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Governor McMaster visits Berkeley Hall clubhouse

  • Dan Hunt/Beaufort Today Governor Henry McMaster speaks to the clubhouse at North Berkeley.

Adding to what was an already intriguing final round at the Players Amateur, South Carolina Governor Henry McMaster made an appearance at the Berkeley Hall clubhouse on Sunday evening.

The 70-year old Republican gave what seemed to be a mostly impromptu speech for club members, patrons, volunteers and the media.

McMaster touched on a number of topics, stopping for an extended time to focus on South Carolina’s growing manufacturing field. He referenced Boeing and BMW Spartanburg as two of the state’s most lucrative businesses.

He spoke briefly about stopping the spread of drugs and violence and transitioned into tourism and the state’s natural beauty.

But once he sat down with the local media, the 117th Governor of South Carolina talked about what he was there for in the first place: Golf.

“We’re always looking for these types of contests and this type of interest to encourage people to come to South Carolina,” McMaster said. “But there’s not another place in the world that can top [the state] for golf. And this tournament which is unique, and the Heritage which is unique and of course just across the stream is the Masters which is unique. This is golf territory.”

McMaster said he knows that ‘they say business is often conducted on the golf course,’ but the politician hasn’t been on the links himself in years.

“I never was very good at it. I grew up across the street from a golf course in Columbia and we played a good bit. My daddy played his whole life but I never quite got the knack of it. But I used to enjoy it very much. I think I may polish up my clubs and get back out there. And get some new clubs. The new ones look nothing like the ones I used,” he said.

Several of the tournament’s young athletes had a chance to speak with the Governor, among them, Bryson Nimmer, the Bluffton native who finished runner-up.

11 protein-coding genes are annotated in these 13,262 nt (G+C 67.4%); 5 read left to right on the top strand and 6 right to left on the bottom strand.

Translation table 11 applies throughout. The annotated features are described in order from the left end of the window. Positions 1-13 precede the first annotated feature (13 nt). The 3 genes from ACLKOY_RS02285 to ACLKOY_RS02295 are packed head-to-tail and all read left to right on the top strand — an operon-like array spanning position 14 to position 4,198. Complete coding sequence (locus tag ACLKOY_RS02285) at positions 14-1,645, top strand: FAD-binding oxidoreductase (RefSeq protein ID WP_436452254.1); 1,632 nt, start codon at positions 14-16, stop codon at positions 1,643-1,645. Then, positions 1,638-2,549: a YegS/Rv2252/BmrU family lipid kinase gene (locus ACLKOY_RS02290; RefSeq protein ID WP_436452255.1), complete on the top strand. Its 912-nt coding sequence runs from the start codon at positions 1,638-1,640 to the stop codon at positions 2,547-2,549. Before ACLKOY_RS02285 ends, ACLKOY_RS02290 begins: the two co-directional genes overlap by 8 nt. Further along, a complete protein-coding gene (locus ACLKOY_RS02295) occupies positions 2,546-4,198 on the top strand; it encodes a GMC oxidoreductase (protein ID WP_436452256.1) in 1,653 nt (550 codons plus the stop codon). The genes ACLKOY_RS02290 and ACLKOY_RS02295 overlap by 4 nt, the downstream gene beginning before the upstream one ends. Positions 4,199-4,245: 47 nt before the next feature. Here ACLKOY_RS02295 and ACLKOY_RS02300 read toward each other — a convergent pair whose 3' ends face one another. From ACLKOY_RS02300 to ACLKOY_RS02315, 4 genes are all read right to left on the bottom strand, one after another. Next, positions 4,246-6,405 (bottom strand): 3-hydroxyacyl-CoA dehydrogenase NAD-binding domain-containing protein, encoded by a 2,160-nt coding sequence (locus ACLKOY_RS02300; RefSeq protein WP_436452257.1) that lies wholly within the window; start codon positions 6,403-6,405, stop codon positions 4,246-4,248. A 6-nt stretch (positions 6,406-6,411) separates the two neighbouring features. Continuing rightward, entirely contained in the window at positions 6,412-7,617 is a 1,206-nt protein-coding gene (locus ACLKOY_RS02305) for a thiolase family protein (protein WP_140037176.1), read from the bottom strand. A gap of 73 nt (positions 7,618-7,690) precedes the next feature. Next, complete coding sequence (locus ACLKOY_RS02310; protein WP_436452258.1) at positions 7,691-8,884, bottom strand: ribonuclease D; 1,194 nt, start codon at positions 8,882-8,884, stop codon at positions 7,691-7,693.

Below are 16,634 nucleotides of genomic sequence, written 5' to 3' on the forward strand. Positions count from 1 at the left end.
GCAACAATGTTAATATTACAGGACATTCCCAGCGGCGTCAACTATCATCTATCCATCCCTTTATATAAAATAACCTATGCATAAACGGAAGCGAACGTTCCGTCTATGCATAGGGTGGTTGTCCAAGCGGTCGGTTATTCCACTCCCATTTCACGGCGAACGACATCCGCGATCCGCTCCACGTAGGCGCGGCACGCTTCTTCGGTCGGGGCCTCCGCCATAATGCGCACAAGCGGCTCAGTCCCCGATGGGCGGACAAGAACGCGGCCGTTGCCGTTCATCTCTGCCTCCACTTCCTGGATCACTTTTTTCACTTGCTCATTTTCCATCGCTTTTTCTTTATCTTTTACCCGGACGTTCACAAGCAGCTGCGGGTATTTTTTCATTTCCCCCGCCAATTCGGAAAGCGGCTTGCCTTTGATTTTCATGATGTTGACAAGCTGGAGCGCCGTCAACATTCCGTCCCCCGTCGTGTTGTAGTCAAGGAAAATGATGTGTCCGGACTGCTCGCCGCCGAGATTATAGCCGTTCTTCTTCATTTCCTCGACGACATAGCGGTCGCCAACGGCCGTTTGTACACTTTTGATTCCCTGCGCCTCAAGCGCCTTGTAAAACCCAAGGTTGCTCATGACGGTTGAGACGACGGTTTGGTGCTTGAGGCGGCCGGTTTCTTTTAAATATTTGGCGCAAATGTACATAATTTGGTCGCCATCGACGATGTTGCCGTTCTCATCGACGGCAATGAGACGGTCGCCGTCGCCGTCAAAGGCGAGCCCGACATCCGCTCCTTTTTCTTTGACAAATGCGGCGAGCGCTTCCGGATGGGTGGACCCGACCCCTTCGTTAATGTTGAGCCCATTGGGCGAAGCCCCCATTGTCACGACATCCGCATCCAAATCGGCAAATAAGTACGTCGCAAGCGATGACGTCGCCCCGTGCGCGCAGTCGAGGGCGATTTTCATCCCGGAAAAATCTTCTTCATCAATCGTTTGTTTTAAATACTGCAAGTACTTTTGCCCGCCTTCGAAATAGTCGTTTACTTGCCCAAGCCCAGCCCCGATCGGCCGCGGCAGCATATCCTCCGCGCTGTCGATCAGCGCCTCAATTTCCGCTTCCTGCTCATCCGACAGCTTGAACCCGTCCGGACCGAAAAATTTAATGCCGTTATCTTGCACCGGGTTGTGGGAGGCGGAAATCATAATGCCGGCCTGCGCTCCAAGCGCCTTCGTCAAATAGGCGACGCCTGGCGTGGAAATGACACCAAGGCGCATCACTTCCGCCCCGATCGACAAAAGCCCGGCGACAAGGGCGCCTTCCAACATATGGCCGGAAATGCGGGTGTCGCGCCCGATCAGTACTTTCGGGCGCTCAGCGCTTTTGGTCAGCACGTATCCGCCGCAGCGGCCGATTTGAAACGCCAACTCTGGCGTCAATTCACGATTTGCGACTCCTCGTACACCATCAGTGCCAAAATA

“He’s really a great story and it will be fascinating to watch how things turn for him,” McMaster said of Nimmer. “It’ll be a great thing to watch out for. All these young people grow up, you know?”

South Carolina, as a state, now boasts a 2017 football national championship, three baseball national championships in the past eight years and a 2017 women’s basketball championship; and Dustin Johnson, the world’s No. 1 golfer is a Columbia native.

McMaster explained how that recent athletic success has helped the local economy.

“These big companies that could go anywhere in the world – they’re coming here because they like what they see in South Carolina people,” he said. “And having won the national football championship and national baseball championship and basketball championship just recently just shows more as an insight to the competitive spirit of the people of South Carolina and the capacity of talent in the state.

“Some of these companies ask about these championships. It reflects something about the people here and [the companies] like it. Those of us who have been here a while have known it all along. It’s good to see the impact that it’s having on the prosperity of our state. We’ve got great people and a natural environment that’s straight out of heaven. It just does not get any better.”

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